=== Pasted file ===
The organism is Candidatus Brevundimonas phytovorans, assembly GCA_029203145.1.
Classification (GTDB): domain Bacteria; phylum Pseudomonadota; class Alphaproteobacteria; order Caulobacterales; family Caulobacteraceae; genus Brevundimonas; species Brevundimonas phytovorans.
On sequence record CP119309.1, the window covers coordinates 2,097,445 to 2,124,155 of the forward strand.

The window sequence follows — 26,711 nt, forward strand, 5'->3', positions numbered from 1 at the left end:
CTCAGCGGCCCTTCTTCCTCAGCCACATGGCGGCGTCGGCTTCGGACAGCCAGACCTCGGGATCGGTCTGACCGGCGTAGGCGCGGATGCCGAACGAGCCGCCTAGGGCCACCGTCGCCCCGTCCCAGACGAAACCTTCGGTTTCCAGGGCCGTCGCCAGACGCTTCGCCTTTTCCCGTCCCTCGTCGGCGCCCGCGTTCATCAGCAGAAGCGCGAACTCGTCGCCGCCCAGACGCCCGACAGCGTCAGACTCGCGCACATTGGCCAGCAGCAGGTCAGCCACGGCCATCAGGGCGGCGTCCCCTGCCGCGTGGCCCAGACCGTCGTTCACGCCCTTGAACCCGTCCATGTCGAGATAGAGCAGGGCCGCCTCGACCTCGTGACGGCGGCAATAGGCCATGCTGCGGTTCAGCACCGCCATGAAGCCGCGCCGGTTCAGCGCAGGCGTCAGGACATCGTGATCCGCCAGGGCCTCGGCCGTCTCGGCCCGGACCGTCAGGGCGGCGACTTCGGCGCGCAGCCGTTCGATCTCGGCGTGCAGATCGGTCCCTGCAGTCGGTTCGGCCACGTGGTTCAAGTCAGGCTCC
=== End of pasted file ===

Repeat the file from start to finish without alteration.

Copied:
The organism is Candidatus Brevundimonas phytovorans, assembly GCA_029203145.1.
Classification (GTDB): domain Bacteria; phylum Pseudomonadota; class Alphaproteobacteria; order Caulobacterales; family Caulobacteraceae; genus Brevundimonas; species Brevundimonas phytovorans.
On sequence record CP119309.1, the window covers coordinates 2,097,445 to 2,124,155 of the forward strand.

The window sequence follows — 26,711 nt, forward strand, 5'->3', positions numbered from 1 at the left end:
CTCAGCGGCCCTTCTTCCTCAGCCACATGGCGGCGTCGGCTTCGGACAGCCAGACCTCGGGATCGGTCTGACCGGCGTAGGCGCGGATGCCGAACGAGCCGCCTAGGGCCACCGTCGCCCCGTCCCAGACGAAACCTTCGGTTTCCAGGGCCGTCGCCAGACGCTTCGCCTTTTCCCGTCCCTCGTCGGCGCCCGCGTTCATCAGCAGAAGCGCGAACTCGTCGCCGCCCAGACGCCCGACAGCGTCAGACTCGCGCACATTGGCCAGCAGCAGGTCAGCCACGGCCATCAGGGCGGCGTCCCCTGCCGCGTGGCCCAGACCGTCGTTCACGCCCTTGAACCCGTCCATGTCGAGATAGAGCAGGGCCGCCTCGACCTCGTGACGGCGGCAATAGGCCATGCTGCGGTTCAGCACCGCCATGAAGCCGCGCCGGTTCAGCGCAGGCGTCAGGACATCGTGATCCGCCAGGGCCTCGGCCGTCTCGGCCCGGACCGTCAGGGCGGCGACTTCGGCGCGCAGCCGTTCGATCTCGGCGTGCAGATCGGTCCCTGCAGTCGGTTCGGCCACGTGGTTCAAGTCAGGCTCC